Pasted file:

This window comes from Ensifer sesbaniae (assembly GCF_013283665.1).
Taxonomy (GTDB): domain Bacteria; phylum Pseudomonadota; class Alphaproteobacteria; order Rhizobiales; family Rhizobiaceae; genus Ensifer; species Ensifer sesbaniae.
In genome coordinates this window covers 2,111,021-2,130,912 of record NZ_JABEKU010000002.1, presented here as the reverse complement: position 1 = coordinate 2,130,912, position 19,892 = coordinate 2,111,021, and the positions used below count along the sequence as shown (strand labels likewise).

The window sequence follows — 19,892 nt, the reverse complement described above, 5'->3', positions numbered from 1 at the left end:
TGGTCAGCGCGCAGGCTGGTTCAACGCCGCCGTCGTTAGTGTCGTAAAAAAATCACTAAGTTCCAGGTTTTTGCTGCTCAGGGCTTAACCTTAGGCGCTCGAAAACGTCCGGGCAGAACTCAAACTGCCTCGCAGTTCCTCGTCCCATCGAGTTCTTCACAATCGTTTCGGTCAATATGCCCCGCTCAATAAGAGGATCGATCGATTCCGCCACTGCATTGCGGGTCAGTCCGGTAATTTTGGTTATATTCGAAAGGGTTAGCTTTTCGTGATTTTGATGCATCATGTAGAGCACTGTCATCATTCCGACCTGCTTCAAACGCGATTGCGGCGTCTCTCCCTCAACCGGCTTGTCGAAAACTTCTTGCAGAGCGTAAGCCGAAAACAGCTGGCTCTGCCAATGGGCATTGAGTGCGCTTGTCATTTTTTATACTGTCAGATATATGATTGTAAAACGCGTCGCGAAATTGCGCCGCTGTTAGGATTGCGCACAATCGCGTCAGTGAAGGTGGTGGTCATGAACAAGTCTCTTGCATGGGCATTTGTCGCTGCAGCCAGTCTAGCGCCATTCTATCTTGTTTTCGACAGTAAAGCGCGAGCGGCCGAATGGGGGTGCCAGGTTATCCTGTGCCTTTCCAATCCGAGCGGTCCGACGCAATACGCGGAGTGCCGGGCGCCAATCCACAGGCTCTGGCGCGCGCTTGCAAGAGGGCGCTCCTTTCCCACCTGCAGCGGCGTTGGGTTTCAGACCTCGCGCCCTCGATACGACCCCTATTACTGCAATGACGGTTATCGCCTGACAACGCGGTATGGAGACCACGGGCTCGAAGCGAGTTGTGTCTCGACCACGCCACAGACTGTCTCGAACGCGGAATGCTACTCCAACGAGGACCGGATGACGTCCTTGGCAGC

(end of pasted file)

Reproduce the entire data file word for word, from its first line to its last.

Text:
This window comes from Ensifer sesbaniae (assembly GCF_013283665.1).
Taxonomy (GTDB): domain Bacteria; phylum Pseudomonadota; class Alphaproteobacteria; order Rhizobiales; family Rhizobiaceae; genus Ensifer; species Ensifer sesbaniae.
In genome coordinates this window covers 2,111,021-2,130,912 of record NZ_JABEKU010000002.1, presented here as the reverse complement: position 1 = coordinate 2,130,912, position 19,892 = coordinate 2,111,021, and the positions used below count along the sequence as shown (strand labels likewise).

The window sequence follows — 19,892 nt, the reverse complement described above, 5'->3', positions numbered from 1 at the left end:
TGGTCAGCGCGCAGGCTGGTTCAACGCCGCCGTCGTTAGTGTCGTAAAAAAATCACTAAGTTCCAGGTTTTTGCTGCTCAGGGCTTAACCTTAGGCGCTCGAAAACGTCCGGGCAGAACTCAAACTGCCTCGCAGTTCCTCGTCCCATCGAGTTCTTCACAATCGTTTCGGTCAATATGCCCCGCTCAATAAGAGGATCGATCGATTCCGCCACTGCATTGCGGGTCAGTCCGGTAATTTTGGTTATATTCGAAAGGGTTAGCTTTTCGTGATTTTGATGCATCATGTAGAGCACTGTCATCATTCCGACCTGCTTCAAACGCGATTGCGGCGTCTCTCCCTCAACCGGCTTGTCGAAAACTTCTTGCAGAGCGTAAGCCGAAAACAGCTGGCTCTGCCAATGGGCATTGAGTGCGCTTGTCATTTTTTATACTGTCAGATATATGATTGTAAAACGCGTCGCGAAATTGCGCCGCTGTTAGGATTGCGCACAATCGCGTCAGTGAAGGTGGTGGTCATGAACAAGTCTCTTGCATGGGCATTTGTCGCTGCAGCCAGTCTAGCGCCATTCTATCTTGTTTTCGACAGTAAAGCGCGAGCGGCCGAATGGGGGTGCCAGGTTATCCTGTGCCTTTCCAATCCGAGCGGTCCGACGCAATACGCGGAGTGCCGGGCGCCAATCCACAGGCTCTGGCGCGCGCTTGCAAGAGGGCGCTCCTTTCCCACCTGCAGCGGCGTTGGGTTTCAGACCTCGCGCCCTCGATACGACCCCTATTACTGCAATGACGGTTATCGCCTGACAACGCGGTATGGAGACCACGGGCTCGAAGCGAGTTGTGTCTCGACCACGCCACAGACTGTCTCGAACGCGGAATGCTACTCCAACGAGGACCGGATGACGTCCTTGGCAGC